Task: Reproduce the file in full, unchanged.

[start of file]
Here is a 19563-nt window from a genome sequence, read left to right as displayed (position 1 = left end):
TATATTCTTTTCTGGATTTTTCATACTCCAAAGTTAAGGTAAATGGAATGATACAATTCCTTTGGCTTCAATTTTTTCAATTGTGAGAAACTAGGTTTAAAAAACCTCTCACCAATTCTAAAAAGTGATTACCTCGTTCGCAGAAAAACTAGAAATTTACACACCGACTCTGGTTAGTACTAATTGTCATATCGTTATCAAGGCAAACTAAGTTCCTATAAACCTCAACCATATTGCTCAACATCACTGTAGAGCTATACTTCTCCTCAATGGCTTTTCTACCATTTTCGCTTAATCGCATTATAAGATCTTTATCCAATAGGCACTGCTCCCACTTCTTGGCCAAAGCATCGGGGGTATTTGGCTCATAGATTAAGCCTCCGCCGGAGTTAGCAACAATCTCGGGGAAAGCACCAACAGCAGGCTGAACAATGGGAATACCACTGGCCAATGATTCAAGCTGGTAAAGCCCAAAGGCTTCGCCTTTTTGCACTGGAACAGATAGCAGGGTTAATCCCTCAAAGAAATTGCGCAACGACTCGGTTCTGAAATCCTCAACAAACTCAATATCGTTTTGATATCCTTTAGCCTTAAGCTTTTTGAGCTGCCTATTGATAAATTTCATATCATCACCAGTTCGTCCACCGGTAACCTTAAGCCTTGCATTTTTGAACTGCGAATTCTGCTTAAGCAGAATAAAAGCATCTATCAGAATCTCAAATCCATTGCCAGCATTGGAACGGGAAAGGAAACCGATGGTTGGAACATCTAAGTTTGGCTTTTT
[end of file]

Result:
Here is a 19563-nt window from a genome sequence, read left to right as displayed (position 1 = left end):
TATATTCTTTTCTGGATTTTTCATACTCCAAAGTTAAGGTAAATGGAATGATACAATTCCTTTGGCTTCAATTTTTTCAATTGTGAGAAACTAGGTTTAAAAAACCTCTCACCAATTCTAAAAAGTGATTACCTCGTTCGCAGAAAAACTAGAAATTTACACACCGACTCTGGTTAGTACTAATTGTCATATCGTTATCAAGGCAAACTAAGTTCCTATAAACCTCAACCATATTGCTCAACATCACTGTAGAGCTATACTTCTCCTCAATGGCTTTTCTACCATTTTCGCTTAATCGCATTATAAGATCTTTATCCAATAGGCACTGCTCCCACTTCTTGGCCAAAGCATCGGGGGTATTTGGCTCATAGATTAAGCCTCCGCCGGAGTTAGCAACAATCTCGGGGAAAGCACCAACAGCAGGCTGAACAATGGGAATACCACTGGCCAATGATTCAAGCTGGTAAAGCCCAAAGGCTTCGCCTTTTTGCACTGGAACAGATAGCAGGGTTAATCCCTCAAAGAAATTGCGCAACGACTCGGTTCTGAAATCCTCAACAAACTCAATATCGTTTTGATATCCTTTAGCCTTAAGCTTTTTGAGCTGCCTATTGATAAATTTCATATCATCACCAGTTCGTCCACCGGTAACCTTAAGCCTTGCATTTTTGAACTGCGAATTCTGCTTAAGCAGAATAAAAGCATCTATCAGAATCTCAAATCCATTGCCAGCATTGGAACGGGAAAGGAAACCGATGGTTGGAACATCTAAGTTTGGCTTTTT